(i) Light compass reaction

The well-developed compound eyes are presumably capable of the light compass reaction and almost certainly of rudimentary form sight. This sense will therefore enable the insect to maintain position and direction in daylight when clinging to the substratum or when swimming in close proximity to objects.

(ii) Dorsal light response

That Aphelocheirus has a well-developed ‘dorsal light response’ can be shown by placing the insects in a dark room in a glass tank which can be lit from beneath by a 40 W. bulb. Directly the bugs are exposed to bottom lighting there is a marked tendency for them, if at all active, to swim on their backs. If they are stationary on the bottom or if they finally settle down they tend to remain the right way up, or at any rate soon to right themselves in spite of bottom lighting. This response to reversed lighting tends to fade as soon as they grow more accustomed to the tank, and consequently less active. Also, after some period of conflict between the dorsal light response and the thigmotactic response to the bottom, the latter tends to get the upper hand and the light is disregarded to some extent. The same response is found in fifth instar nymphs, provided again that they are in an active state. Aphelocheirus then has the ability to direct its swimming in the vertical axis by reference to the direction of incident light.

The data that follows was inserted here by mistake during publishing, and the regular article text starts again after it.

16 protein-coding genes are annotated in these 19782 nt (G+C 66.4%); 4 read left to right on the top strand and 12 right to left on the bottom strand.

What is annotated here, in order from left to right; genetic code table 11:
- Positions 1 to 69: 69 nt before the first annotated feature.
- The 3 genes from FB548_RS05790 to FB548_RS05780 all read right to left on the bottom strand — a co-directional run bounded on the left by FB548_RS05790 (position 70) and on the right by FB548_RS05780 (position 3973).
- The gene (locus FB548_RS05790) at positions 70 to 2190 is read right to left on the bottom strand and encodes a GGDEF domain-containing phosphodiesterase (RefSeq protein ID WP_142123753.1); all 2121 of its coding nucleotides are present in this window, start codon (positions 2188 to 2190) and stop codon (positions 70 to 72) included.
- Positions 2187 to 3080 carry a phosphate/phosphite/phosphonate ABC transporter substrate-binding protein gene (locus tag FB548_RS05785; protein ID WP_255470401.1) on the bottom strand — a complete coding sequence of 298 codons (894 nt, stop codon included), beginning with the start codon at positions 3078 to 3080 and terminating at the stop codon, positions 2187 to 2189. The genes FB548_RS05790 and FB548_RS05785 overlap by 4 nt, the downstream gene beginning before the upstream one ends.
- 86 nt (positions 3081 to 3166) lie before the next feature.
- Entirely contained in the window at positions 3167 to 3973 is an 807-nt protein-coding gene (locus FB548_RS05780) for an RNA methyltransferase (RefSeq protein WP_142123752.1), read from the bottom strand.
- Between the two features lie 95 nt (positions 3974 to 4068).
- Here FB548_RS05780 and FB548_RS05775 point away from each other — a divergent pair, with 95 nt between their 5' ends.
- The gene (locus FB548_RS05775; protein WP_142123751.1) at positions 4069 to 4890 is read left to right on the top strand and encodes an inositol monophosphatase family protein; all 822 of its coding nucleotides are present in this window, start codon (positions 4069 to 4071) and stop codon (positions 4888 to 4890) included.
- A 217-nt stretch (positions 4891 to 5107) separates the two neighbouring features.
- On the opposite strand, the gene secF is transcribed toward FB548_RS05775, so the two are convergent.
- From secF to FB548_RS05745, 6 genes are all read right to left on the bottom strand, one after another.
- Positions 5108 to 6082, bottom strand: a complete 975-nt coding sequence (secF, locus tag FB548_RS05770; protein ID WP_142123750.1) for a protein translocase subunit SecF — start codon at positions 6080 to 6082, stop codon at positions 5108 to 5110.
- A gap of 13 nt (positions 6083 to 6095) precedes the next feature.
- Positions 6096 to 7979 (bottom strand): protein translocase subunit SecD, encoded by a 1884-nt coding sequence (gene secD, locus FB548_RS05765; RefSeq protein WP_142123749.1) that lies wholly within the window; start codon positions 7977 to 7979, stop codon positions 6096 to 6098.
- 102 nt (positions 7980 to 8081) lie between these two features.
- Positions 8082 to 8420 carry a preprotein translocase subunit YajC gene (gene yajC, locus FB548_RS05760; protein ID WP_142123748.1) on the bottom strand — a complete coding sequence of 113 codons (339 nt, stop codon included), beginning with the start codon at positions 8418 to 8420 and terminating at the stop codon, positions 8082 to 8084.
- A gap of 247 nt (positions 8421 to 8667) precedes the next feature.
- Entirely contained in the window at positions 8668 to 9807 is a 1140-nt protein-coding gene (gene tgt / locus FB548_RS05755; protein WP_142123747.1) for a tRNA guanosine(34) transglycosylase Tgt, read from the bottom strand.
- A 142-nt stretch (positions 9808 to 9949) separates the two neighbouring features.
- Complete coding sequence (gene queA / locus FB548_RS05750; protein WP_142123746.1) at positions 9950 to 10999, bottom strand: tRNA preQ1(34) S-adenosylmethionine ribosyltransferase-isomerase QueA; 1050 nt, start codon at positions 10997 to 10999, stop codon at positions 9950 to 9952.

(i) The paired abdominal sense organs

A hitherto unrecognized pressure receptor is to be found in the form of a pair of oval sensory plates situated on the sterna of abdominal segment 2 (Fig. 1). They show a well-developed nerve supply. Comparison of their appearance in section (Fig. 2) with the somewhat similar sense organs found in Nepa and which Baunacke (1912) had decided were pressure receptors, gives one good reason to assume at the outset that this is also their function in Aphelocheirus. The organs in Aphelocheirus consist of shallow depressions in the cuticle, these depressions being devoid of the typical plastron hairs of the body surface. Instead of plastron hairs the depressed surface is covered by a large number (approximately 60,000 per sq.mm.) of very much larger hydrofuge hairs, all pointing backwards and inclined at an angle of approximately 30° to the surface. In among these hairs are dispersed at intervals somewhat more thinly walled hairs, each supplied with a sense cell, the proximal processes of the cells which penetrate these sensory hairs together making up the nerve. The structure of these sensory hairs is in most respects characteristic of the tactile type of sensillum and the mode of action of the organs is assumed to be as follows : When the pressure is increased, the air film on the sense organ will be compressed, and since the hairs are strongly hydrofuge they themselves will be pressed down, thus moving the sensory hairs at the same time. When the pressure is decreased the air film will expand and the hydrofuge hairswill be enabled by their elastic tension to resume their former position.

Fig. 1.

Left spiracular ‘rosette’ on second abdominal segment of Aphelocheirus with the adjacent specific organ of pressure sense and the collapsible air sac. Ventral view of whole mount by transmitted light; cuticle rendered transparent.